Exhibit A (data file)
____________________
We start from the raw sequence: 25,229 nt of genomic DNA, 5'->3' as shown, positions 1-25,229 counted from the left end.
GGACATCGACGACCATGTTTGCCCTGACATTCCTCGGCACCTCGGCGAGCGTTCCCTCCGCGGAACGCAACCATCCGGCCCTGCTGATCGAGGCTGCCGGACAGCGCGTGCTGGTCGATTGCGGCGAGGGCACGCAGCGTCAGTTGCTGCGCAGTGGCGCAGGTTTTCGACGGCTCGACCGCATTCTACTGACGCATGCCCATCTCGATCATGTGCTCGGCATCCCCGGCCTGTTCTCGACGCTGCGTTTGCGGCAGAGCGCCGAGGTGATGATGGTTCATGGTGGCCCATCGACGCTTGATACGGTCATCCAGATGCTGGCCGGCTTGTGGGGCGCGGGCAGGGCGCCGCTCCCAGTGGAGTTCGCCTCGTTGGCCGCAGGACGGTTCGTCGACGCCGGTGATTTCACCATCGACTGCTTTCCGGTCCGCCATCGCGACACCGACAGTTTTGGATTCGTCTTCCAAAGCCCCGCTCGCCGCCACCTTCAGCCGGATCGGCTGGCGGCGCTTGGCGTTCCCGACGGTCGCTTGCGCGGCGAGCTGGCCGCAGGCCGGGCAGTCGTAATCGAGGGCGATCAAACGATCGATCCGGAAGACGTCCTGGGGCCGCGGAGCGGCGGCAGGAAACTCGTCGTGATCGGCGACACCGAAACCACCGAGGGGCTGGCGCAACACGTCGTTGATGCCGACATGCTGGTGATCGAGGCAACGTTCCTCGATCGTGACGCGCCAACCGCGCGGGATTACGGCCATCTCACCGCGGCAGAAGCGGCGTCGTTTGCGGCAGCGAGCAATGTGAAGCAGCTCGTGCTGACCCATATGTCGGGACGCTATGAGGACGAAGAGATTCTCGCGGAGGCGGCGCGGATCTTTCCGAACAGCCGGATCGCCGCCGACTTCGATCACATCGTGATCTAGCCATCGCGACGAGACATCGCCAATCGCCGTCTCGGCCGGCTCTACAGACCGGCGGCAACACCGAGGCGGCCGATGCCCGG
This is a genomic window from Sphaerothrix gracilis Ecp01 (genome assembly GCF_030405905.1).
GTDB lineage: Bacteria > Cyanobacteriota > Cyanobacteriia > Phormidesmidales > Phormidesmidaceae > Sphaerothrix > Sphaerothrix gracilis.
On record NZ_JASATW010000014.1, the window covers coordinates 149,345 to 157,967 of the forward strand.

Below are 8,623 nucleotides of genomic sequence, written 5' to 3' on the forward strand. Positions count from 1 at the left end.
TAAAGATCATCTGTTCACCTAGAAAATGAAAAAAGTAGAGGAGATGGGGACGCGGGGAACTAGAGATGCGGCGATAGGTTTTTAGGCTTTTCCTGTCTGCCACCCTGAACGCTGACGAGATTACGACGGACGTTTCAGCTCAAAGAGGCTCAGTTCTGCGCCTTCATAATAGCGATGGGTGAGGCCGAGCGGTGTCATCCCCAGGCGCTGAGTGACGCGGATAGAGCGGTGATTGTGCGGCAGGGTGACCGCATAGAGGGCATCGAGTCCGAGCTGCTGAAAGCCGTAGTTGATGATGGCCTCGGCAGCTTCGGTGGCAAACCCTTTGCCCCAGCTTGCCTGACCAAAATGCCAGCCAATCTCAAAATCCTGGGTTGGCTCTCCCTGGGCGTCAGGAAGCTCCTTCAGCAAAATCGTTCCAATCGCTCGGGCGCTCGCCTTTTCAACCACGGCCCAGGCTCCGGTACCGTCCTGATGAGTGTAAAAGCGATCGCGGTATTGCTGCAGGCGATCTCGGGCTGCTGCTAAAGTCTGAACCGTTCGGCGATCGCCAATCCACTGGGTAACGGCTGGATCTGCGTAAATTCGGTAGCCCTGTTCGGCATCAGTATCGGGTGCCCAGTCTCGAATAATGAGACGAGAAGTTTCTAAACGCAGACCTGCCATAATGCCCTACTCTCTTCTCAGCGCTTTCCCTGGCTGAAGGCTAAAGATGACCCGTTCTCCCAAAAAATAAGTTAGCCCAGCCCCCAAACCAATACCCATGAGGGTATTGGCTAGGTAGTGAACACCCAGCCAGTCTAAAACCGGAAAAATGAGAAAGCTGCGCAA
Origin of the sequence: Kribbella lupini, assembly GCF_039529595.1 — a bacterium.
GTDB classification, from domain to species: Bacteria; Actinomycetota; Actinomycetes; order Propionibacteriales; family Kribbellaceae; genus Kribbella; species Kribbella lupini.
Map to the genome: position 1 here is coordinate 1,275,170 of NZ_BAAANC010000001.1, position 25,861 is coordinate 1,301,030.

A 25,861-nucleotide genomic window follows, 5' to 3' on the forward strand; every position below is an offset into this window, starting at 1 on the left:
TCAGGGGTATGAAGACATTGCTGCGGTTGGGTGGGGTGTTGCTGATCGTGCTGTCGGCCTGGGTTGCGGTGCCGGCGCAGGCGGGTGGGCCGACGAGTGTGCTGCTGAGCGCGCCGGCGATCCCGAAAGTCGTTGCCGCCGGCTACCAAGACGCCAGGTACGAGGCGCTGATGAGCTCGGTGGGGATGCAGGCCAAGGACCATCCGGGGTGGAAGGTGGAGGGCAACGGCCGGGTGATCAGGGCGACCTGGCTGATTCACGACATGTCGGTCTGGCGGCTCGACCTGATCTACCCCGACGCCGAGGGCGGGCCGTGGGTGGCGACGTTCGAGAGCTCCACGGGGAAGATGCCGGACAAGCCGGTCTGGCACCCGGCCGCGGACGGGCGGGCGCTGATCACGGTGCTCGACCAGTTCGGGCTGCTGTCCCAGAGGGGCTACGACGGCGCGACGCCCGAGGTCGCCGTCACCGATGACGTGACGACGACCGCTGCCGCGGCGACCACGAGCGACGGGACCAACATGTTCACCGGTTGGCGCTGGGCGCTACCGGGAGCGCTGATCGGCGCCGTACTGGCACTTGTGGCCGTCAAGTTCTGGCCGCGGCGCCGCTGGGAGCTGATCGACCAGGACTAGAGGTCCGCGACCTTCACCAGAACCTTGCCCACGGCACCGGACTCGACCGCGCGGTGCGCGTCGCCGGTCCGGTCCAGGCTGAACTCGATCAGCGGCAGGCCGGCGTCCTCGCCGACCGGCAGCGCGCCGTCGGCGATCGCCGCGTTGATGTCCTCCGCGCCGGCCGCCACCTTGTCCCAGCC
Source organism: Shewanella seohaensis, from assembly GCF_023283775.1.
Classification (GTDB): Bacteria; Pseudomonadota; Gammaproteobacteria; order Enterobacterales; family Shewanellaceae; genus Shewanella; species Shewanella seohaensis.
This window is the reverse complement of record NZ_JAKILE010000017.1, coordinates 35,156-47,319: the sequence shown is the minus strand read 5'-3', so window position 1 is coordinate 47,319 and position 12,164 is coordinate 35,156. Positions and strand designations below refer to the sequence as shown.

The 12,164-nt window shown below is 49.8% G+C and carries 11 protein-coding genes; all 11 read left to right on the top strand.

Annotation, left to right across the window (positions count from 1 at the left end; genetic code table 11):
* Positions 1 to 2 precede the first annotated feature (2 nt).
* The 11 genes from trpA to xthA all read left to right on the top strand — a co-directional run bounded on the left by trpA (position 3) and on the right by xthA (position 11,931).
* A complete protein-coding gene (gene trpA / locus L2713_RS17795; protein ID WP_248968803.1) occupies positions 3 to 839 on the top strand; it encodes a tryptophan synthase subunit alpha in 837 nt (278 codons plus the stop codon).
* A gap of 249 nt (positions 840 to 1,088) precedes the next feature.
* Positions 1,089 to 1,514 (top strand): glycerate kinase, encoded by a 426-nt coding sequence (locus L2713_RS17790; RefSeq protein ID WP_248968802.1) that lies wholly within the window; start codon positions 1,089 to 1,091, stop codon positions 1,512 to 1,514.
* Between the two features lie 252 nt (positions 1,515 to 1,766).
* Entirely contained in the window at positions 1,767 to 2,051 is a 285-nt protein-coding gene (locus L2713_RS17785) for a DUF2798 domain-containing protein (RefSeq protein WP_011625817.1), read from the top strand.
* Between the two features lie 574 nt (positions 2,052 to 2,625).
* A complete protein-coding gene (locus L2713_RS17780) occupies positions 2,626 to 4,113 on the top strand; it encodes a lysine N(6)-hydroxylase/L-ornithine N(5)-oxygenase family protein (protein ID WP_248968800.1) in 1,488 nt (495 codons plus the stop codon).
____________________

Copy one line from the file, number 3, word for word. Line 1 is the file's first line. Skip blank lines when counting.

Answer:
This is a genomic window from Sphaerothrix gracilis Ecp01 (genome assembly GCF_030405905.1).